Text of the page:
It’s also crucial that leaders are prompted and enabled to find meaning and purpose to their work roles. As human beings, if we believe that our work has long-term purpose and we are able to connect the work that we do every day to that ultimate purpose, we can put up with a lot of short- term discomfort. Organizations are responsible for making sure leaders understand that purpose, connect with it and find it personally meaningful to them. Only then can leaders effectively communicate that purpose and embed it in the people who report to them.

The eX questions leaders need to ask themselves

  • What are my direct reports experiencing day-to-day in all elements of their lives right now?
  • How can I make their experience working here more meaningful and positive?
  • How can I enhance my one-to-one bond with each and every individual on my team?
  • How can I actively work to develop stronger trust in my leadership?

We know that leadership is key to driving all those moments that matter for people. Being connected to your direct reports doesn’t just make for a better working relationship, it has a transformative effect on that employee’s eXperience and engagement. Combine that with a leader who lives and breathes the purpose, and you can transform an entire organization. But we all know that forming those crucial emotional bonds doesn’t come naturally to every leader.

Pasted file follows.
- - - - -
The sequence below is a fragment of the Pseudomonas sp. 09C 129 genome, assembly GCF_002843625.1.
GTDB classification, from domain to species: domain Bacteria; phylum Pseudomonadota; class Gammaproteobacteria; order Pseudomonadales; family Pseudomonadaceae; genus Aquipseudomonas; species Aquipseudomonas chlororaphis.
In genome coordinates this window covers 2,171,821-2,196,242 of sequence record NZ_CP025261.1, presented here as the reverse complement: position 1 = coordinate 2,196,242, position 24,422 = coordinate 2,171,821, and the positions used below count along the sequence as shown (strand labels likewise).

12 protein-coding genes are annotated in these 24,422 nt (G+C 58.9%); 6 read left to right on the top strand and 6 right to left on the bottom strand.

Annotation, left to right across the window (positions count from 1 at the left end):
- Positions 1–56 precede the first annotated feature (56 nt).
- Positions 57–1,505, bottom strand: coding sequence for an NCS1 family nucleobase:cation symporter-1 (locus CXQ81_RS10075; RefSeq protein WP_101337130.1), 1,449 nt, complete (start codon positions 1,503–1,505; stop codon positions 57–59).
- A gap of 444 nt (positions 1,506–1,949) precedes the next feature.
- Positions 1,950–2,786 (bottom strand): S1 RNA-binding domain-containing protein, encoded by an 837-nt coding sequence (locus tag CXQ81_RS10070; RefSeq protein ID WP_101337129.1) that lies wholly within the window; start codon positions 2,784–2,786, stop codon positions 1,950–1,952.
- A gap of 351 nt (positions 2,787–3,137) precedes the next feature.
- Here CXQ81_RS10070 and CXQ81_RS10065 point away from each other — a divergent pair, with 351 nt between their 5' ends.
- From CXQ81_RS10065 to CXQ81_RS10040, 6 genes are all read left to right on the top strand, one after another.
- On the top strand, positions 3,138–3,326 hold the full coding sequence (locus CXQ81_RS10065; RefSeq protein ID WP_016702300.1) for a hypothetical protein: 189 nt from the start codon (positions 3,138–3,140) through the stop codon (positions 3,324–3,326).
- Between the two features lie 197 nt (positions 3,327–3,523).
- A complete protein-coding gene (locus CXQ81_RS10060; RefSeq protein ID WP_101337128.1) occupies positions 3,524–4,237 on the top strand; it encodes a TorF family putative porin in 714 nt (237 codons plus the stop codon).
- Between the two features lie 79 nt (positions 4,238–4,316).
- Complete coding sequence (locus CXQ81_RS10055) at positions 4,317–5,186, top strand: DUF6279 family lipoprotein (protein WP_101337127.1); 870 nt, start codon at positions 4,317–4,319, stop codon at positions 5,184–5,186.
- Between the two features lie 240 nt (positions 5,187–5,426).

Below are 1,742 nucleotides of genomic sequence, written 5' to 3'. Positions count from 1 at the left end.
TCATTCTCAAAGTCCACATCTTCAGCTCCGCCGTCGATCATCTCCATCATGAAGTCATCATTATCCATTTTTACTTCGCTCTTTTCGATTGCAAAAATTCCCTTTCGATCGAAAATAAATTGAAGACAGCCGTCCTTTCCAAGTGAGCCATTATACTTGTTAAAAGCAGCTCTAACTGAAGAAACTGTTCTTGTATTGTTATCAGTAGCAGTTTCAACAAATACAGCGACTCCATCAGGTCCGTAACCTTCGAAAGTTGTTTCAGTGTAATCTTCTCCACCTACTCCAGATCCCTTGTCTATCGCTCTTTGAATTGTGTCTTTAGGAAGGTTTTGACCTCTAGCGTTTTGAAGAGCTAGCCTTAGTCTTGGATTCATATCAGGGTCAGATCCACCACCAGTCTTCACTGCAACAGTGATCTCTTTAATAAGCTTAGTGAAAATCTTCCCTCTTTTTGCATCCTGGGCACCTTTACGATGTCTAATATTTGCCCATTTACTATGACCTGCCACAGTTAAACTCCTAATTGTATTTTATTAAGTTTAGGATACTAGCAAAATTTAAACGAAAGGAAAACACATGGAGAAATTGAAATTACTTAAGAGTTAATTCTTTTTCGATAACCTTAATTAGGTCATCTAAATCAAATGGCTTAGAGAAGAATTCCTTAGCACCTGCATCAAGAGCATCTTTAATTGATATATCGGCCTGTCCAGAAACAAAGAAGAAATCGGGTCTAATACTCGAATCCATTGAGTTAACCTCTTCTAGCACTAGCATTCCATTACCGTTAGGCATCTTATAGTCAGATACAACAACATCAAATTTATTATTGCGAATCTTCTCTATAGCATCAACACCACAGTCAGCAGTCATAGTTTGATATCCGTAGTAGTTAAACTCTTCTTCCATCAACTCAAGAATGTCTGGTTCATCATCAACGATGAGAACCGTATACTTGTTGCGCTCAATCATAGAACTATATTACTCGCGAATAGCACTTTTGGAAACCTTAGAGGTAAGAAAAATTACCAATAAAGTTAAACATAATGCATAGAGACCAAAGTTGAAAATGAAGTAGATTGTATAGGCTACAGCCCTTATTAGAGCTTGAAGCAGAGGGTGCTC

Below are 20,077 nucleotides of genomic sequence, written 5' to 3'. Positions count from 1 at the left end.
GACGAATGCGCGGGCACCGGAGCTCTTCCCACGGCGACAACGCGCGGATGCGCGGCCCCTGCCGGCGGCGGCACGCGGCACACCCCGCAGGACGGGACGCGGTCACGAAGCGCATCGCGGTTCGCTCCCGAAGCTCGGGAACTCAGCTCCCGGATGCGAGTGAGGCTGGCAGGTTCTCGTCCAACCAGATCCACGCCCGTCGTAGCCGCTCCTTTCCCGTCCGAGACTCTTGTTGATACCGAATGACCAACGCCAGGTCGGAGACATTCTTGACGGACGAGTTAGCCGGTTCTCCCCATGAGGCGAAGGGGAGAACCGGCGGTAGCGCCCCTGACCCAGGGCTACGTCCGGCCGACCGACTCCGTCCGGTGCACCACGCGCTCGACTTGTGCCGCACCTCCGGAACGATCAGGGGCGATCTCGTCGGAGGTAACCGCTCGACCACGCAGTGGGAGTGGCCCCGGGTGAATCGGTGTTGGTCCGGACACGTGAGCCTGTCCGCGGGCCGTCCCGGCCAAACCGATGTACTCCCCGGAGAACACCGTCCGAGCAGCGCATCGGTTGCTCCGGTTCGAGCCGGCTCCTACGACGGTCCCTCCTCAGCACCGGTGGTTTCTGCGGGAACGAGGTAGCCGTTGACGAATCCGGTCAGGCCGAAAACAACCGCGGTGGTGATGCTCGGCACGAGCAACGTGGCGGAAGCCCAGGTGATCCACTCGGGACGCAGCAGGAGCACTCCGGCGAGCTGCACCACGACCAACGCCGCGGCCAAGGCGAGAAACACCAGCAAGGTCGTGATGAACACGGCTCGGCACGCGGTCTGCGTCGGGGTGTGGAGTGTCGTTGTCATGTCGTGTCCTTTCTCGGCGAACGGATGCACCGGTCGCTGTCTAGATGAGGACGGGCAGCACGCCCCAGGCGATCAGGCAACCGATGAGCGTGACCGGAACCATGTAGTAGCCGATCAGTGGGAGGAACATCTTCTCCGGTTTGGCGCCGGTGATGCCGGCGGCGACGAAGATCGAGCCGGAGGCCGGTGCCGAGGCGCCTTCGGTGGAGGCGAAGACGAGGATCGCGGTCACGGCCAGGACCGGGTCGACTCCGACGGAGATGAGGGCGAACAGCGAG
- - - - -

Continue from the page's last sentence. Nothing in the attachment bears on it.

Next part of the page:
So, what can companies do right now to improve leadership capabilities and create a great eX?

  1. Refresh your leadership competency model
    Ask, “What competencies do our leaders need in order to have influence and impact, and produce business results?” It’s obvious that what worked in the pre- pandemic world has changed. It’s no longer just about technical or managerial competencies – it’s caring and compassion, nimbleness and agility that will make the difference.
  2. Shift the content of your development program
    Look at each element of your leadership training and development to make sure the programs and materials reflect the shift in competencies.
  3. Look at your talent review and performance management processes
    Do these reviews and processes reward those who have the ability to create connections and drive employee engagement?
  4. Re-examine training and development methods
    Look at the methodology you’re using to make sure the material is effective. This will require an agile approach, pivoting quickly from traditional methods and instead embracing the opportunities presented by an accelerated use of technology to accommodate remote learning and create virtual classrooms.



Managing Director
Global Practice Leader
Leadership Assessment & Development